Last weekend's EU summit in Helsinki decided to extend the circle of countries engaged in accession negotiations from six to 12. The summit also approved plans for an intergovernmental conference (IGC) on internal reforms necessary for enlargement, and fixed a timetable for the conclusion of the IGC. Despite what appears to be a large step forward for enlargement, some warn the road could still be long for the EU and for candidate states alike. Ahto Lobjakas of RFE/RL's Estonian Service was at the summit and files this report.
Helsinki, 15 December 1999 (RFE/RL) -- The enlargement of the European Union into Central and Eastern Europe is a process which has so far largely been driven by political considerations. In 1997, the post-Cold War euphoria and the responsibility felt in the West for the political and economic progress of the former communist states were strong enough so that invitations to accession talks were extended to the Czech Republic, Estonia, Hungary, Poland and Slovenia, as well as Cyprus.
Later, enthusiasm within the EU for expansion clearly waned as the focus shifted more to the reforms that would first be needed within the Union itself.
But the summit last weekend in Helsinki saw another turn, with new evidence of a renewed enthusiasm, with invitations to begin accession talks going to Bulgaria, Latvia, Lithuania, Romania, Slovakia and Malta.
The President of the European Commission, Romano Prodi, told reporters in Helsinki that this year's events in Kosovo played a large role in the timing of the new invitations.
"I have to be frank: I think the Kosovo war speeded up the process. Because it is clear now that without this enlarged, new, friendly Europe we should have a lot of these problems."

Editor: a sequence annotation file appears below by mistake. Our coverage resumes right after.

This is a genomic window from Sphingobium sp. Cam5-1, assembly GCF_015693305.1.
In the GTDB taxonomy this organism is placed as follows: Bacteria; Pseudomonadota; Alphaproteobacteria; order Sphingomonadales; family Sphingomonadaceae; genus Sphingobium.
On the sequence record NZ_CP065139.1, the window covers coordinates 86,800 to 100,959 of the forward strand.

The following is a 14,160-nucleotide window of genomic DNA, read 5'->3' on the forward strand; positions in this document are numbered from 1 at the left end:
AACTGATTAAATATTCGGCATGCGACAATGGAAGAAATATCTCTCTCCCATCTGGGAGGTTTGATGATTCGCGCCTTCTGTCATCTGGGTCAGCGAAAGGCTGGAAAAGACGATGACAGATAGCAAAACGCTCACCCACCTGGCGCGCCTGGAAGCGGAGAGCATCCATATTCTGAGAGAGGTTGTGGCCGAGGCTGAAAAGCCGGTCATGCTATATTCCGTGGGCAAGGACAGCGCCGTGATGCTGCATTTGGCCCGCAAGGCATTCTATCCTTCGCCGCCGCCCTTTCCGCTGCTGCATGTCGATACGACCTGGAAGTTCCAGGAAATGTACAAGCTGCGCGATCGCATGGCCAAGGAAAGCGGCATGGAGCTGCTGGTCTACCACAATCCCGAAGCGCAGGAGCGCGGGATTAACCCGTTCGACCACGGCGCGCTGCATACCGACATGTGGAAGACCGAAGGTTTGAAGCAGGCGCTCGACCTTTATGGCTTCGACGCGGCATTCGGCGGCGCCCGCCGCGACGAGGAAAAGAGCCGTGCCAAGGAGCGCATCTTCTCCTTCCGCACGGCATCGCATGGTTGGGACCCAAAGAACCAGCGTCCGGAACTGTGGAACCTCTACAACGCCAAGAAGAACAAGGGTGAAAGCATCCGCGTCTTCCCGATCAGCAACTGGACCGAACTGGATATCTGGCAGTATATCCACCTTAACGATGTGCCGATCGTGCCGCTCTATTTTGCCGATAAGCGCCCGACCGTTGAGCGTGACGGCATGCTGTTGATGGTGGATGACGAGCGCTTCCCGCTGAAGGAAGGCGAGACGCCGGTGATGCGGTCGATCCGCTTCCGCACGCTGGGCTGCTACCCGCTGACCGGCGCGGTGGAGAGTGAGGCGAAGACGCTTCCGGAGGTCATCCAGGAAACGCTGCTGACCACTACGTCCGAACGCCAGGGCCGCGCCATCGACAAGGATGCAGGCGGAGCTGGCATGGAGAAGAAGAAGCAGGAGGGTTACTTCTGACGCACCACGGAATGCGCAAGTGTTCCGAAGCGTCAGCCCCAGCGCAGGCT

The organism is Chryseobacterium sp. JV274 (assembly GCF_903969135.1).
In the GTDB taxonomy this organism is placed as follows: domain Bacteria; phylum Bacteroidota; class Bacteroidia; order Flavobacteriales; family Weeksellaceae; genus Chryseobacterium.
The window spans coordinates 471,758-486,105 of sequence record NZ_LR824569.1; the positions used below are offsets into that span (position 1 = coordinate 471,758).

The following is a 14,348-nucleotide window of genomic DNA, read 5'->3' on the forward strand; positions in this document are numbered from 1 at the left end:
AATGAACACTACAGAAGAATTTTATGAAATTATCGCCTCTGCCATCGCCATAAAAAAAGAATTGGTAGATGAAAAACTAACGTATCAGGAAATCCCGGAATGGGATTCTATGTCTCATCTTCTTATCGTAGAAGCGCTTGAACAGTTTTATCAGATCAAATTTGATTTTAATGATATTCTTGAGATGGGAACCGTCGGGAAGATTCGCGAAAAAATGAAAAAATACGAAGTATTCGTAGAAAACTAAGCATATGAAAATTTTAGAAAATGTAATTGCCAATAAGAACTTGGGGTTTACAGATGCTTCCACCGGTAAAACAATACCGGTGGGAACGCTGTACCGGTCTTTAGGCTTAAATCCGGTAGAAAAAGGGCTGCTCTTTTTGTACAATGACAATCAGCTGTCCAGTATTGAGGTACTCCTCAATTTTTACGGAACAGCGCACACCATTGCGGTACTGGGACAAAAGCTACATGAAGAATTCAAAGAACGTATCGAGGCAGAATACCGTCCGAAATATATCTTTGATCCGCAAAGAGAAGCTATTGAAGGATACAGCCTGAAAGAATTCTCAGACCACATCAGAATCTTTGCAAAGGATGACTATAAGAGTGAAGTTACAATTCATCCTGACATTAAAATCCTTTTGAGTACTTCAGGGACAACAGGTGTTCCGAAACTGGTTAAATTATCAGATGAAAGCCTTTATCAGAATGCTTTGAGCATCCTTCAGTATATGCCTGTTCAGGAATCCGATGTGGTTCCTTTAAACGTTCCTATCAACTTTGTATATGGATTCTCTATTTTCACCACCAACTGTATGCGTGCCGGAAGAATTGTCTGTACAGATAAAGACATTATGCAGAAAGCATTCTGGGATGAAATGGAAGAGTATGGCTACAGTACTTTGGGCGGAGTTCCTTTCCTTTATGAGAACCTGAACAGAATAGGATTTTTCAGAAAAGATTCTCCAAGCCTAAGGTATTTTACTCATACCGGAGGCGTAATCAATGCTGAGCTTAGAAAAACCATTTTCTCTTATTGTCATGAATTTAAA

Along with the invitations, the EU also set a clear timetable for internal Union reforms to be reached by the end of 2002. Some candidate states immediately seized on that to mean they could hope to attain membership in 2003. But EU officials made clear that membership for new states -- which each existing member nation must ratify -- would take a year. That means new members would not be brought into the EU until 2004 at the earliest.
Regardless of the apparent progress made, many skeptics point out that fundamental problems remain before enlargement can proceed. They note that the internal reforms proposed are not nearly enough for a union of 27 members and that considerations to do with "Realpolitik" will no doubt thwart the hopes of many front-runners for early accession. Skeptics also say current EU members have not recognized the fundamental way in which the Union will have to change if enlargement is to proceed on the scale outlined in Helsinki.
One of the most vocal skeptics in recent months has been Quentin Peel, a foreign affairs expert with the Financial Times in London. Speaking to RFE/RL in Helsinki, said instructions given to the IGC to reform the EU's decision-making structures did not go far enough.
"If you only reform your voting weights, a very difficult thing to do at the best of times, the number of commissioners you have, and just a little bit of essentially what they call mathematical reforms, this simply won't be enough for a community anything like as big as 27."
Peel thinks the reforms currently being suggested may be sufficient for an EU of 20 members, but not more.